Archive for October, 2013

Religious Experience vs Purpose in Life

October 23, 2013

Religious Experience vs Purpose in Life

by Chip Bates

In his fascinating article in the November/December issue of Fly Fishing in Salt Waters entitled, “Thinking Outside the Boat”, Editor John Frazier refers to his wading experiences at Grey’s Point Bonefish Bonefish Inn, Acklins Island, Bahamas, as a “religious experience”.

I’m an extremist member of that congregation.

I’m celebrating a half century of fly fishing this year. I’ve seen my passion for the sport get more and more focused over the years. In the 70’s, I caught my first bonefish on a fly in the Bahamas. In the 80’s, I added tarpon and permit (Belize, Mexico, Bahamas, Los Roques and Florida Keys). In the early 90’s, I chalked up my first double digit bone (Andros). In the late 90’s, I gravitated toward wading, mostly to enable my partner and me to fish at the same time, one in the boat, one on foot. That was also the decade I fished the Seychelles for the first time. Wow!

All-day-walking miles of gorgeous flats, searching for underwater movement of any kind, keeping sharks at bay when bones were in sight, mixing it up with milkfish, trevally and permit. It was way too much fun to call exercise.

By the year 2000, I had blinders on. I’d become a wading junkie, transfixed by catching big bonefish on foot in water so shallow, the fish couldn’t hide it’s own body parts!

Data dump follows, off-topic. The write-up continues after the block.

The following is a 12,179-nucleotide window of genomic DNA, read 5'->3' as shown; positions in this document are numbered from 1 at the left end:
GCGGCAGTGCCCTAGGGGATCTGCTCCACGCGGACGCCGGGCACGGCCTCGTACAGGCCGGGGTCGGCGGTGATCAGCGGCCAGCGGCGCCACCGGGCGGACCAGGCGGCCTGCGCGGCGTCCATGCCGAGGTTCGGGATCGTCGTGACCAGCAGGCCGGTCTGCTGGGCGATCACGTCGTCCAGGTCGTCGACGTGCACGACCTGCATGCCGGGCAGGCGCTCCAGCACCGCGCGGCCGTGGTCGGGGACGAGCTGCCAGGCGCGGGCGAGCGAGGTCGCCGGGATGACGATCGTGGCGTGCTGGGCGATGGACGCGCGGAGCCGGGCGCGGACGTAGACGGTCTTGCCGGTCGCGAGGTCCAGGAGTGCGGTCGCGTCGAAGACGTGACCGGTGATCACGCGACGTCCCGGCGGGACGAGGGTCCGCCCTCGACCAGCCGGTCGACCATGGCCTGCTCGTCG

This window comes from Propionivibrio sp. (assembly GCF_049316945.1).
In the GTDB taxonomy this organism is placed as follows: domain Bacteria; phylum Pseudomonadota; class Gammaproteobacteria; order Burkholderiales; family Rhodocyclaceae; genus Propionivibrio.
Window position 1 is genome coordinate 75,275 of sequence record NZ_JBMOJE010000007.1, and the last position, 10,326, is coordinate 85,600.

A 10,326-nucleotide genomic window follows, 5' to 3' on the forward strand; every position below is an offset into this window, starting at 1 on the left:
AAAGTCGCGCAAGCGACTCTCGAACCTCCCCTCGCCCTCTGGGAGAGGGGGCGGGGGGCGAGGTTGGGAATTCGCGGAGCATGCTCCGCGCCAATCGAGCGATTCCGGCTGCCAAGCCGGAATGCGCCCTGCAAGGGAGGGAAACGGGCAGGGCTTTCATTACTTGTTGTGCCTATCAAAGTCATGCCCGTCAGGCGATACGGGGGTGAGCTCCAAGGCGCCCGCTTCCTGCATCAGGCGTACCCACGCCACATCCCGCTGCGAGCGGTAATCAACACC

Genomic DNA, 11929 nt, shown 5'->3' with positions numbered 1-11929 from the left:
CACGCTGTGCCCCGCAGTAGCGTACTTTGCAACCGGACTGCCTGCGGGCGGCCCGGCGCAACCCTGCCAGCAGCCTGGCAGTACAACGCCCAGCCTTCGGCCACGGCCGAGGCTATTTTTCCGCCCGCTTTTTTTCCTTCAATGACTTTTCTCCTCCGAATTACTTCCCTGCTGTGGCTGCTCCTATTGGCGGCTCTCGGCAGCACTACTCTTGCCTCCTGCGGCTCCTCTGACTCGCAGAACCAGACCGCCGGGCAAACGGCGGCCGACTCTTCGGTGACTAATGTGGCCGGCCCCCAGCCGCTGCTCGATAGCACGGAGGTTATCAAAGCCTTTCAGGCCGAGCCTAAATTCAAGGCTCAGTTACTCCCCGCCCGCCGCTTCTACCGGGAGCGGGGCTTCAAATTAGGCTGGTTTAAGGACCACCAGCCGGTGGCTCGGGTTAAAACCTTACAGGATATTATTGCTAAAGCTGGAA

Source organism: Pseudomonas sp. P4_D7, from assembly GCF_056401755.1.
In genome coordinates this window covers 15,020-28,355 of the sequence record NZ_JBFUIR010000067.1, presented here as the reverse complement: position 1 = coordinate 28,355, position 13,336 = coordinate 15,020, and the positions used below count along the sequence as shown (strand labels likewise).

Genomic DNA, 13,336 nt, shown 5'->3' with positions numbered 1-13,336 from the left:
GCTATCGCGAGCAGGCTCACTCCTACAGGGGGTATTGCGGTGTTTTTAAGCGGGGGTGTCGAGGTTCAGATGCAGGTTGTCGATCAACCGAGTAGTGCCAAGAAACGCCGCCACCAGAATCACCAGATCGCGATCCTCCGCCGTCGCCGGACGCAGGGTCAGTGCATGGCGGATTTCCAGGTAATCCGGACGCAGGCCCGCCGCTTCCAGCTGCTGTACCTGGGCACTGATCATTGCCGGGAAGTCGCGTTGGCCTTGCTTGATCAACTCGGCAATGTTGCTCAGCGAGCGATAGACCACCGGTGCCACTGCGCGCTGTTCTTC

Bonefish-tailing-on-the-Flats

Knowing where to find them, what tide, time of day, how to approach and catch these hyper sensitive, actively feeding fish, became my “purpose in life”!

Being in the right place at the right time, then having it confirmed by the sudden appearance of an enormous tail, creates an explosion of urgency, nervousness, opportunity and energy …. An adrenalin rush beyond compare. You get pretty good at judging the size of the fish by the thickness and width of the fork in his tail. Think jaws of life, not pruning shears!

Chip’s progression:
Sightfishing
Fishing for bonefish
Fly fishing for bonefish
Fly fishing for big bonefish
Fly fishing for big tailing bonefish
Fly fishing for big tailing bonefish while wading!
 
That's a big tail!

That’s a big tail!

Back to Fly Fishing in Salt Waters Editor, John Frazier.  John fished 3 days at one of the premier wading destinations in the Bahamas, Grey’s Point Bonefish Inn on Acklins Island, with Angler Adventure’s fishing “pro”, Doug Schlink. Three days was hardly enough, but John adapted quickly, caught lots of fish to 6 pounds and got a shot at a 10 + pound fish in 6 inches of water! I’ll give John a few years to ratchet up “religious experience” to “purpose in life”.  For a great read, by a talented writer, fisherman and photographer, check out this link to the:

  “Ultimate Wade Fishing Special” in the November/December 2013 issue.

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Preparing for Your Bonefishing Trip: Wading

October 14, 2013

Protect Your Feet with a good pair of wading shoes or boots designed for flats fishing, a few pairs of wet wading socks, and don’t forget to break in your shoes.  Wading shoes and socks will help to keep sand out and reduce blister forming friction, as well as giving support for a day of wading.  But, if the first time you put on your wading shoes in the Bahamas, it’ll be a long week.  Break in your shoes by wearing them around the house for an hour or two a couple times per week.  It’s much better than blisters or sore arches.  Do Not wear last years sneakers with cotton socks or open sandals – your feet will thank you.